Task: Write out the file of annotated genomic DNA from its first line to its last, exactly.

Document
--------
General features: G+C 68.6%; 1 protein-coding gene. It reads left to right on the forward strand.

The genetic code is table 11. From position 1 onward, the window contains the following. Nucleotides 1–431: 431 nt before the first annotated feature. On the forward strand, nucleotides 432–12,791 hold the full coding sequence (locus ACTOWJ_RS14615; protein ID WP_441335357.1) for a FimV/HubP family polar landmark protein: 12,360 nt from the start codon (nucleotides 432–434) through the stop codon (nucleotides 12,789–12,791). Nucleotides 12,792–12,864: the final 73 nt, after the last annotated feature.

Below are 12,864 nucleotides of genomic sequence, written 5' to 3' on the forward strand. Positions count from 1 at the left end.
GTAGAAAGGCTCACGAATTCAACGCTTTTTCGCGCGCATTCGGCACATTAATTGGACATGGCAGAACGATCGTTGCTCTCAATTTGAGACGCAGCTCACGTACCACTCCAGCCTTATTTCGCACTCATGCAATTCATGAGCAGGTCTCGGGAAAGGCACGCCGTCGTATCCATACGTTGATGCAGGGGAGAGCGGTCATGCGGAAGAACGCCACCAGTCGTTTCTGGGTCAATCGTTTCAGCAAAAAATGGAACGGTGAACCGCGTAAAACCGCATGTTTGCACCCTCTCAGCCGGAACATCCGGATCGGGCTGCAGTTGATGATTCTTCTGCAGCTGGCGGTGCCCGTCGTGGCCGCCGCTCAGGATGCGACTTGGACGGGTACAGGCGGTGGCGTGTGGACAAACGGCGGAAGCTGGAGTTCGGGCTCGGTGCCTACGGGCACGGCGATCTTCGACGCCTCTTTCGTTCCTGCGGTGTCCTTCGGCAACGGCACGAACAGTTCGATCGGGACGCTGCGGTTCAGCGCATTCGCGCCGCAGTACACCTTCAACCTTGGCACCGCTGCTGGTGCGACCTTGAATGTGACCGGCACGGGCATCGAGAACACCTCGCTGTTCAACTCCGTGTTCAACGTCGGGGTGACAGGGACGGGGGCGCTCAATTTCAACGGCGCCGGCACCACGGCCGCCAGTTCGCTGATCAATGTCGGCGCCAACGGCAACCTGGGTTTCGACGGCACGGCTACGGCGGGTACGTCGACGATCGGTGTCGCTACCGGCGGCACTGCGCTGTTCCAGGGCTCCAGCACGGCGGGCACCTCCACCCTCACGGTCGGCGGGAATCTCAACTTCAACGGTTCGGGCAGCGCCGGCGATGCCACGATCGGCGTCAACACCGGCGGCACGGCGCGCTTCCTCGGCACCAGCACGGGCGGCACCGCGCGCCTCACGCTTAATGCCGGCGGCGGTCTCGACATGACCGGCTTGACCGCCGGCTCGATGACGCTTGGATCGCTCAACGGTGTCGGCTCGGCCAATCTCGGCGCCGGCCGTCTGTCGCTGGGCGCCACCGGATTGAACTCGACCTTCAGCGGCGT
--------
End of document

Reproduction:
General features: G+C 68.6%; 1 protein-coding gene. It reads left to right on the forward strand.

The genetic code is table 11. From position 1 onward, the window contains the following. Nucleotides 1–431: 431 nt before the first annotated feature. On the forward strand, nucleotides 432–12,791 hold the full coding sequence (locus ACTOWJ_RS14615; protein ID WP_441335357.1) for a FimV/HubP family polar landmark protein: 12,360 nt from the start codon (nucleotides 432–434) through the stop codon (nucleotides 12,789–12,791). Nucleotides 12,792–12,864: the final 73 nt, after the last annotated feature.

Below are 12,864 nucleotides of genomic sequence, written 5' to 3' on the forward strand. Positions count from 1 at the left end.
GTAGAAAGGCTCACGAATTCAACGCTTTTTCGCGCGCATTCGGCACATTAATTGGACATGGCAGAACGATCGTTGCTCTCAATTTGAGACGCAGCTCACGTACCACTCCAGCCTTATTTCGCACTCATGCAATTCATGAGCAGGTCTCGGGAAAGGCACGCCGTCGTATCCATACGTTGATGCAGGGGAGAGCGGTCATGCGGAAGAACGCCACCAGTCGTTTCTGGGTCAATCGTTTCAGCAAAAAATGGAACGGTGAACCGCGTAAAACCGCATGTTTGCACCCTCTCAGCCGGAACATCCGGATCGGGCTGCAGTTGATGATTCTTCTGCAGCTGGCGGTGCCCGTCGTGGCCGCCGCTCAGGATGCGACTTGGACGGGTACAGGCGGTGGCGTGTGGACAAACGGCGGAAGCTGGAGTTCGGGCTCGGTGCCTACGGGCACGGCGATCTTCGACGCCTCTTTCGTTCCTGCGGTGTCCTTCGGCAACGGCACGAACAGTTCGATCGGGACGCTGCGGTTCAGCGCATTCGCGCCGCAGTACACCTTCAACCTTGGCACCGCTGCTGGTGCGACCTTGAATGTGACCGGCACGGGCATCGAGAACACCTCGCTGTTCAACTCCGTGTTCAACGTCGGGGTGACAGGGACGGGGGCGCTCAATTTCAACGGCGCCGGCACCACGGCCGCCAGTTCGCTGATCAATGTCGGCGCCAACGGCAACCTGGGTTTCGACGGCACGGCTACGGCGGGTACGTCGACGATCGGTGTCGCTACCGGCGGCACTGCGCTGTTCCAGGGCTCCAGCACGGCGGGCACCTCCACCCTCACGGTCGGCGGGAATCTCAACTTCAACGGTTCGGGCAGCGCCGGCGATGCCACGATCGGCGTCAACACCGGCGGCACGGCGCGCTTCCTCGGCACCAGCACGGGCGGCACCGCGCGCCTCACGCTTAATGCCGGCGGCGGTCTCGACATGACCGGCTTGACCGCCGGCTCGATGACGCTTGGATCGCTCAACGGTGTCGGCTCGGCCAATCTCGGCGCCGGCCGTCTGTCGCTGGGCGCCACCGGATTGAACTCGACCTTCAGCGGCGT